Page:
higher than the product of their individually selectivities; you might
as well ignore the second part altogether.  But if some numbskull user
enters a state that doesn't match the zipcode, then suddenly it
matters a lot - the selectivity drops to zero when the second part is
added.

5. The bitfield.  Conditions like (x & 64) != 0.  I know disk is
cheap, but people keep doing this.

There are probably some others I'm missing, too.  That's just off the
top of my head.  Now here are some possible approaches to fixing it:

A. Decorate the query.  This would often be useful for case #1, and
some instances of #3 and #5.  It's useless for #2 and #4.

B. Specify a particular predicate and the selectivity thereof.  Like,
whenever you see (x & 64) = 0, assume the selectivity is 0.5.  Upon
reflection, this seems pretty terrible in every respect.  Unless you
only ever issue an extremely limited range of queries, you're going to
be hardwiring a lot of selectivities.  I think this really only
handles case #5 well, and maybe some instances of case #1.

C. Specify an expression and gather statistics on it as if it were a
column: i.e. ALTER TABLE tab ADD VIRTUAL STATISTICS COLUMN x & 64.
This is pretty good.  It is pretty much ideal for #2 and also handles
#5 and some cases of #3 and #1 well.  You could even make it handle
some instances of #4 if you made the virtual column ROW(state,
zipcode) and rewrote the query as a row comparison.

D. N x N implicativeness matrix.  Record for each pair of attributes
the extent to which a given value for A implies a value for B, and
derate the selectivity multipliers based on this information.  This is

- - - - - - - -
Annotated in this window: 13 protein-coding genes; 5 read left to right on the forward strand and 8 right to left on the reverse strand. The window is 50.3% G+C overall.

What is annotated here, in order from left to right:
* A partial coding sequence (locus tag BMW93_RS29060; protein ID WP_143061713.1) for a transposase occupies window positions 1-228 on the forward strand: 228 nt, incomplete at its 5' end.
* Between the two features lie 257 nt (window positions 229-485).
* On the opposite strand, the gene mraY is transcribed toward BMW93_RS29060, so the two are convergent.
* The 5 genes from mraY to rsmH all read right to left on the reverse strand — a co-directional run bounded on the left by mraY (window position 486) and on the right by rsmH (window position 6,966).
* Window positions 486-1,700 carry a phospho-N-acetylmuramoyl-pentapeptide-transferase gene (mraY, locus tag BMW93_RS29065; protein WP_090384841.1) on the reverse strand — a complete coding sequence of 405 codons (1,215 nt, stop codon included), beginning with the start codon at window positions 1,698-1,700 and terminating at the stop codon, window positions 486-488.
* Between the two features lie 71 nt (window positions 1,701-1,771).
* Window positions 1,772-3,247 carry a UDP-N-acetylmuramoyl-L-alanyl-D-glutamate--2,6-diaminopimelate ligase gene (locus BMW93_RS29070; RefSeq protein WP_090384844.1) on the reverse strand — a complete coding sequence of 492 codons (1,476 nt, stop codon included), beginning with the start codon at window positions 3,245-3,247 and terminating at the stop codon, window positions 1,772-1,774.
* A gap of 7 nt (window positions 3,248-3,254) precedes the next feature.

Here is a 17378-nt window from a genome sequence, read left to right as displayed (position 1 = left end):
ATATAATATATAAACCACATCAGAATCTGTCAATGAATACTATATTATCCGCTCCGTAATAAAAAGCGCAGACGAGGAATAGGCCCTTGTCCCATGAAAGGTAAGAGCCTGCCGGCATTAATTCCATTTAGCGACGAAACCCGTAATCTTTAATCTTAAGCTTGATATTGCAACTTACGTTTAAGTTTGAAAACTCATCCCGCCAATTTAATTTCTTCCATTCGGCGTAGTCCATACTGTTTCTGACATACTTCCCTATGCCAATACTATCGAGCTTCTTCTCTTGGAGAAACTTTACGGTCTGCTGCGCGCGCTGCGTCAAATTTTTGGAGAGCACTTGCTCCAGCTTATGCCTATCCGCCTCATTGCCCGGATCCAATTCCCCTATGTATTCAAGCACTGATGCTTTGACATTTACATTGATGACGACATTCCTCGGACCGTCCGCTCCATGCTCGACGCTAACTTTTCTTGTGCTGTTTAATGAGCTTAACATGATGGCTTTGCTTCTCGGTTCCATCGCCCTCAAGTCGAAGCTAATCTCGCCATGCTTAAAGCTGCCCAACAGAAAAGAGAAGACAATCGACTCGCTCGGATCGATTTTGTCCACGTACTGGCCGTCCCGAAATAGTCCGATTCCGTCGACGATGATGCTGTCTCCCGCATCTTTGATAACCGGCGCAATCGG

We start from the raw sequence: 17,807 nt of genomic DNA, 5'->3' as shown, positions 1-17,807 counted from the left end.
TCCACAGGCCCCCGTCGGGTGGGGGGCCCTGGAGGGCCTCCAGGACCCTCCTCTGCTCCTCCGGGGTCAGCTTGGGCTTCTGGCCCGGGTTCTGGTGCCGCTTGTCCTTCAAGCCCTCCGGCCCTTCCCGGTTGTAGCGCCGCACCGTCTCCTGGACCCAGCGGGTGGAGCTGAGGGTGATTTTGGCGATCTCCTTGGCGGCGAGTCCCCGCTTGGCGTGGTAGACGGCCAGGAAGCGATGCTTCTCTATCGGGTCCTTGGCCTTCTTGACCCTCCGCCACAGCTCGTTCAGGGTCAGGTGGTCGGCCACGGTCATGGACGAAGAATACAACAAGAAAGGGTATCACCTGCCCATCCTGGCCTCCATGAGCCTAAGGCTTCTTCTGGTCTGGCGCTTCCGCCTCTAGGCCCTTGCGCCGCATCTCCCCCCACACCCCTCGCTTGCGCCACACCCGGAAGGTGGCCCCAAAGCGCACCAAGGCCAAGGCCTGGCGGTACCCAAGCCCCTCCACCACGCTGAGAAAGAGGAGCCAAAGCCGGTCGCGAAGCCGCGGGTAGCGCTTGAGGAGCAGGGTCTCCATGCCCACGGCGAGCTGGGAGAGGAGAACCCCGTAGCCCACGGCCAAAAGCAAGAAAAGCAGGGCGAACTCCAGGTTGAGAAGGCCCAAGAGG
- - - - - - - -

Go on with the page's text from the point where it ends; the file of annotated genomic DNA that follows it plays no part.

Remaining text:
an idea of Heikki's.  It seemed good to me when he proposed it, and I
think he proposed it in regards to #4, but I'm not sure we really ever
figured out how to make it work.

E. Given a set of columns (A1, .., An), collect MCVs and make a
histogram for ROW(A1, ..., An), and then use it to handle cases like
#4.  This is similar to C and is intended to handle the zipcode
problem, but it's not as flexible (because you are only specifying
columns, not expressions).  However, it's intended to work without
rewriting the state/zipcode comparisons as a rowcompare.

If you want to take the above as in any way an exhaustive survey of
the landscape (which it isn't), C seems like a standout, maybe
augmented by the making the planner able to notice that A1 = x1 AND A2
= x2 is equivalent to (A1,A2) = (x1, x2) so you don't have to rewrite
queries as much.

I don't really know how to handle the join selectivity problem.  I am
not convinced that there is a better solution to that than decorating
the query.  After all the join selectivity depends not only on the
join clause itself, but also on what you've filtered out of each table
in the meantime.

Note that I am not sure whether any of this is similar to what the WIP
patch already implements, so apologies for possibly rampaging off in a
different direction and/or reinventing your ideas.

-- 
Robert Haas
EnterpriseDB: http://www.enterprisedb.com
The Enterprise PostgreSQL Company